NII Holdings NIHD W
November 27, 2002 by charlie479
2002 2003
Price: 3.41 EPS
Shares Out. (in M): 0 P/E
Market Cap (in M): 205 P/FCF
Net Debt (in M): 0 EBIT 0 0
TEV: 0 TEV/EBIT

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Description

NII Holdings, which was formerly named Nextel International, is the first investment idea in over a year that I have found worth posting.
  
NII Holdings was incorporated in 1996 as a wholly-owned subsidiary of Nextel Communications (NXTL) to hold all of NXTL’s international wireless assets.  Between 1996 and 2002, NXTL invested over $500 mil in NII and bondholders invested an additional $2 bil in the company to finance the build-out of NII’s wireless network.

Struggling under the weight of its massive debt load, the company decided not to pay a coupon due to bondholders on February 1, 2002 and the company then filed for bankruptcy in Delaware on May 24, 2002.  In the ensuing months, the company and its advisors (Houlihan Lokey and Bingham Dana) worked with creditors on a plan of reorganization and on November 12, 2002, NII Holdings emerged from Chapter 11 with a substantially de-leveraged capital structure.

The following are the main arguments for investing in the company now:

1.        Under-researched, neglected equity – Having just emerged from bankruptcy, NII’s shares began trading on the OTC Bulletin Board a few days ago.  There are no equity analysts following the situation.  Much of the financial detail is buried in hundred-plus pages of disclosure statements and plan documents.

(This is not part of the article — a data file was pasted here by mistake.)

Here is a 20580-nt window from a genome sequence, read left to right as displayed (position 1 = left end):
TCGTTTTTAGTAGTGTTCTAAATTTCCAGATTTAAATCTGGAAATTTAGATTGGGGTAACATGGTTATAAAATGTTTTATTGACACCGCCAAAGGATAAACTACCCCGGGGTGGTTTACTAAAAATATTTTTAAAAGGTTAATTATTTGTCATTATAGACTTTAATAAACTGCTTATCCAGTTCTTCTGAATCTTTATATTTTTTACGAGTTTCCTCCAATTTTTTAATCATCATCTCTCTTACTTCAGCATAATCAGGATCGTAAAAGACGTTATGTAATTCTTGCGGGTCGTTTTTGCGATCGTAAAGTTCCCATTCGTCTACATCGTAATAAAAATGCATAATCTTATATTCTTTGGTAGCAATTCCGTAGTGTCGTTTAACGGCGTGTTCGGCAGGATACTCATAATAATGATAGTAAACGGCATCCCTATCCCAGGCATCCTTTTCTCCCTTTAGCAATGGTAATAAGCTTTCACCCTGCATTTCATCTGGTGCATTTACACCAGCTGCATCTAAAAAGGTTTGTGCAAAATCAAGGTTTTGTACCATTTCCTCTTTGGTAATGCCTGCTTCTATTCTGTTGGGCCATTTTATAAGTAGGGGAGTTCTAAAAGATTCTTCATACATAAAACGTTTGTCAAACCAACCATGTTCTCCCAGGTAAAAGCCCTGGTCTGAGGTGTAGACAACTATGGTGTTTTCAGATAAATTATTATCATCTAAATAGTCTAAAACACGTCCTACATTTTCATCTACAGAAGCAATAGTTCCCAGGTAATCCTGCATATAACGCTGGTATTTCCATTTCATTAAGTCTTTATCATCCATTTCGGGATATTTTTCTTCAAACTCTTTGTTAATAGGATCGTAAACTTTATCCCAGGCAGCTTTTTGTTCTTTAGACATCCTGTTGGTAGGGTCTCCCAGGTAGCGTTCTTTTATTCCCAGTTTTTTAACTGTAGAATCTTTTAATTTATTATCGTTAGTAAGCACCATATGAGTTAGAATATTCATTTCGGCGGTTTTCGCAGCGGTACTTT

2.        Low valuation – The company’s enterprise value is 2.8 x current annualized EBITDA.  The valuation isn’t easily discerned from the public filings so I will post the details in a follow-up post.

3.        Spectrum rights – Spectrum rights are a source of “moat” much like cable TV franchise rights or broadcast radio license rights.  NII owns the rights to spectrum in the 800 MHz region in Brazil, Mexico, Argentina and Peru.

4.        Differentiated wireless offering – NII offers all of the wireless calling features that traditional wireless operators offer.  However, NII offers the DirectConnect feature that its competitors do not (and cannot without expensive network overhauls).  DirectConnect is a walkie-talkie-like function on Nextel phones that provides an instant connection to other users in one’s designated calling group.  For example, field supervisors can simultaneously convey work order changes to multiple field agents using DirectConnect.  This DirectConnect feature has two primary benefits:  (1) it is a service which is preferred by many business users (such as the above field agents) which tend to generate higher average revenue per user than traditional wireless users and (2) once users get set up into a calling group, there is a natural reinforcement against switching to other carriers (the field agent that leaves Nextel in the above example would cut himself off from DirectConnect messages from others in his workgroup).  Indeed, all of the Nextel companies have shown higher ARPU and lower churn rates than the traditional wireless carriers over a sustained period of time.

5.        Capital structure has been fixed – NII’s plan of reorganization converted $2.4 bil of bonds into equity.  In addition, several credit facilities paid down and a $100 mil Argentina facility was settled for $5 mil.